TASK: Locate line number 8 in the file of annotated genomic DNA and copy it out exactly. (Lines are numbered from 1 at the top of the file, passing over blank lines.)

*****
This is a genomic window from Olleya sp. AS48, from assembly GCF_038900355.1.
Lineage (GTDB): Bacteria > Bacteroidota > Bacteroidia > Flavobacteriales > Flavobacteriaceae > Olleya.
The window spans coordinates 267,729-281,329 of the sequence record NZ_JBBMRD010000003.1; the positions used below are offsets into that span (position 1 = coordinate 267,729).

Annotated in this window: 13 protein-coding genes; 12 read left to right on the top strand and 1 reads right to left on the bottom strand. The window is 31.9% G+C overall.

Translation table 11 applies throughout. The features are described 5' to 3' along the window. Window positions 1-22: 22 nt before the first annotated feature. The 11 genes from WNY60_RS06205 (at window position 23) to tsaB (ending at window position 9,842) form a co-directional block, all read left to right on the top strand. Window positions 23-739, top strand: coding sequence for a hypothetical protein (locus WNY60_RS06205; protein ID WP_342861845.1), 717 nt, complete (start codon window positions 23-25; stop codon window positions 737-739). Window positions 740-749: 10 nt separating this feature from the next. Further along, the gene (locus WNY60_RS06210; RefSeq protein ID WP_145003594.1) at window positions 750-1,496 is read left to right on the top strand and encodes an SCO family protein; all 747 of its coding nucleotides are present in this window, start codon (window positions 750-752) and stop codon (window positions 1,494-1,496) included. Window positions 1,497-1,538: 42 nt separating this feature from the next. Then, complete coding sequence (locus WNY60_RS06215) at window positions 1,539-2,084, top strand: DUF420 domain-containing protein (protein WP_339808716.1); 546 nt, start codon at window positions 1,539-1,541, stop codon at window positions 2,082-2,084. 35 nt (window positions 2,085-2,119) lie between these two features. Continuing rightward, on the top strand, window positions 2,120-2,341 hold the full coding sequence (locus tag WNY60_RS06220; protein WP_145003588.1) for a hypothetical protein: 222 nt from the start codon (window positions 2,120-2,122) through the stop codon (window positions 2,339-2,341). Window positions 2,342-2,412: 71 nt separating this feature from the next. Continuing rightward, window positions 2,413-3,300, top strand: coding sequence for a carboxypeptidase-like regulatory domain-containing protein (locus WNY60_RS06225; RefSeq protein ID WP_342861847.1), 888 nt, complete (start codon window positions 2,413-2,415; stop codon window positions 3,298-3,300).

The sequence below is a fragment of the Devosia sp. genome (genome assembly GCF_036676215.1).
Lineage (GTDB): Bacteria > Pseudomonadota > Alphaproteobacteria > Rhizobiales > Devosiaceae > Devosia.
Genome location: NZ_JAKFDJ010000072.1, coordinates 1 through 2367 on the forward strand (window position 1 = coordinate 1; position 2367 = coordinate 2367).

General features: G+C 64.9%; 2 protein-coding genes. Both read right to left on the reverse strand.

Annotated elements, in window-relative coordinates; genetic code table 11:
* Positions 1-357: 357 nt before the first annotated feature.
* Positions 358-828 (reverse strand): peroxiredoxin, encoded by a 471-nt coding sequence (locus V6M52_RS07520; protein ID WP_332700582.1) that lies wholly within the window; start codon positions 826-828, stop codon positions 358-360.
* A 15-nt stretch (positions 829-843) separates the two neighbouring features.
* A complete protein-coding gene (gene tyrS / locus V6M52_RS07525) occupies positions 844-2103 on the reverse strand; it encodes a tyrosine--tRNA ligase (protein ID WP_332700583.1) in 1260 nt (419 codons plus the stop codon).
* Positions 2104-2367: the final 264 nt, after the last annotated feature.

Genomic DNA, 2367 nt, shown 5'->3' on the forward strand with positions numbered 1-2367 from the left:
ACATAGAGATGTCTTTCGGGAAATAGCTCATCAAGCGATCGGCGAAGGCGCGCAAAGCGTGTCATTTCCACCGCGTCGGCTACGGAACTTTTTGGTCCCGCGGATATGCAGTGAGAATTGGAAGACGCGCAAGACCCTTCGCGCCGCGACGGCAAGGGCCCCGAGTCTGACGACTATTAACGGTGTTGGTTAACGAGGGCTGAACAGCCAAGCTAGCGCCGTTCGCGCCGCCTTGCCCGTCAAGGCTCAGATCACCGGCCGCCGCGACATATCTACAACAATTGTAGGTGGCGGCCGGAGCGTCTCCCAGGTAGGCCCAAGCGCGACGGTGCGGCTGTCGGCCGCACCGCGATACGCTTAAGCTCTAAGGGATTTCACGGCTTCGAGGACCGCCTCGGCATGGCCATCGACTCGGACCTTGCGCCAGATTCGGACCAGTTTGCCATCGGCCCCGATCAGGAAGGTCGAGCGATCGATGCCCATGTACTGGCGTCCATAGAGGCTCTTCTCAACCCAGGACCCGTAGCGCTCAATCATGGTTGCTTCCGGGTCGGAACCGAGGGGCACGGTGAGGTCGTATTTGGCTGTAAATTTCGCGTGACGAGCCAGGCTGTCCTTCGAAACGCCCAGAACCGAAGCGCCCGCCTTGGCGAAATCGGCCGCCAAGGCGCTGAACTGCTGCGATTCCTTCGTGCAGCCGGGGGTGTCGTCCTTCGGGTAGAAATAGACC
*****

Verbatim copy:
Genome location: NZ_JAKFDJ010000072.1, coordinates 1 through 2367 on the forward strand (window position 1 = coordinate 1; position 2367 = coordinate 2367).